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|Case Number:||crim case 24 of 99|
|Parties:||REPUBLIC vs MUNYOKI KYETHO MUTHANGYA|
|Date Delivered:||27 Nov 2000|
|Court:||High Court at Machakos|
|Judge(s):||John Wycliffe Mwera|
|Citation:||REPUBLIC vs MUNYOKI KYETHO MUTHANGYA eKLR|
|Parties Profile:||Government v Individual|
|History Advocates:||Both Parties Represented|
|Disclaimer:||The information contained in the above segment is not part of the judicial opinion delivered by the Court. The metadata has been prepared by Kenya Law as a guide in understanding the subject of the judicial opinion. Kenya Law makes no warranties as to the comprehensiveness or accuracy of the information|
REPUBLIC OF KENYA
IN THE HIGH COURT OF KENYA AT MACHAKOS
CRIMINAL CASE NO. 24 OF 1999
10 MUNYOKI KYETHO MUTHANGYA ............................. ACCUSED
Coram: J. W. Mwera J.
Makau O. Advocate for Accused
Mrs. Ntarangwi Senior State Counsel for Republic
J U D G E M E N T
The charge that the accused Kyetho faced was under S.203 Penal Code as read with S.204 Penal Code as read with S.204 Penal Code in that on 21.5.98 at Kakunika 20 village, Kamwongo Mwingi he murdered Sila Muthusi.
The trial herein opened on 12.6.2000 with Musya Kali Mwombombo (P.W.1) in the witness box. The accused called him to come to his shamba and witness something. When P.W.1 obliged he found the deceased Sila Muthui tied to a tree.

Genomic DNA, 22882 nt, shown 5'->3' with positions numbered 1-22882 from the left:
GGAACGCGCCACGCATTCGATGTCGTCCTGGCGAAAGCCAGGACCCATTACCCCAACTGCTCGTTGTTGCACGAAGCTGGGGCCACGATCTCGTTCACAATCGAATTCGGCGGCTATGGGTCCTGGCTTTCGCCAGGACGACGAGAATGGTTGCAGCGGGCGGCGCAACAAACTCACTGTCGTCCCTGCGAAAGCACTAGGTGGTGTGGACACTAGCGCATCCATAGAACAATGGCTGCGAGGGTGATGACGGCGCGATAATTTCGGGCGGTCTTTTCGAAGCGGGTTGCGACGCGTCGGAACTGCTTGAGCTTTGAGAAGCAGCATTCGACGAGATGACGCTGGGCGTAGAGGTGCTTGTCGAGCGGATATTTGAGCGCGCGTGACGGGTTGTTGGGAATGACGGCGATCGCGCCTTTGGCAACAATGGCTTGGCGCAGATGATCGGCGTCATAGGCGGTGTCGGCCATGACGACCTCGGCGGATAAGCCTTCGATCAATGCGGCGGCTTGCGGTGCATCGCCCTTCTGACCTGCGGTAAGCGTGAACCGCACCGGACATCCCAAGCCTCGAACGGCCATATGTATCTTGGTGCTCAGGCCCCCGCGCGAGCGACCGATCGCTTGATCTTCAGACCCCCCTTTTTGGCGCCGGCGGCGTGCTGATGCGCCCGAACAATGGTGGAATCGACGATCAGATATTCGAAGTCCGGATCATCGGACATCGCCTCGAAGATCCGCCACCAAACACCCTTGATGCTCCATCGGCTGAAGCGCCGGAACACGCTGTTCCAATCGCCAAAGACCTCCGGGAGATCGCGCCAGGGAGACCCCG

The accused then told P.W.1 that that youth had stolen his, P.W.1's pawpaws, bananas and cassava. Observing Sila, P.W.1 noticed that from his face he had been beaten. That the accused was contemplating releasing the boy whose mother he had informed and was awaiting. That P.W.1 told accused not to release the boy until his mother came. Being sick P.W.1 went to his home. Later the accused told P.W.1 that the deceased had untied himself and escaped. When the deceased’s mother came, all the 3 neighbours went to the accused shamba. The boy was not there but the accused showed them the farm produce that the boy had stolen.
The following day Sila had not shown up at home. His mother sent P.W.1 to inform the accused and to get him to deliver the boy to his mother. The court heard that the accused answered that he could not go looking for the missing Sila. When P.W.1, Sila’s mother and another, went to check for Sila at the accused’s home, the latter was not there. That the next day a police man came. P.W.1 led him to the 10 accused’s home, he was arrested and taken to the chief’s home where there was a baraza. Further talking did not lead anywhere. So those gathered selected six strong men and the accused led them to a spot where Sila’s body was recovered – on his father’s shamba.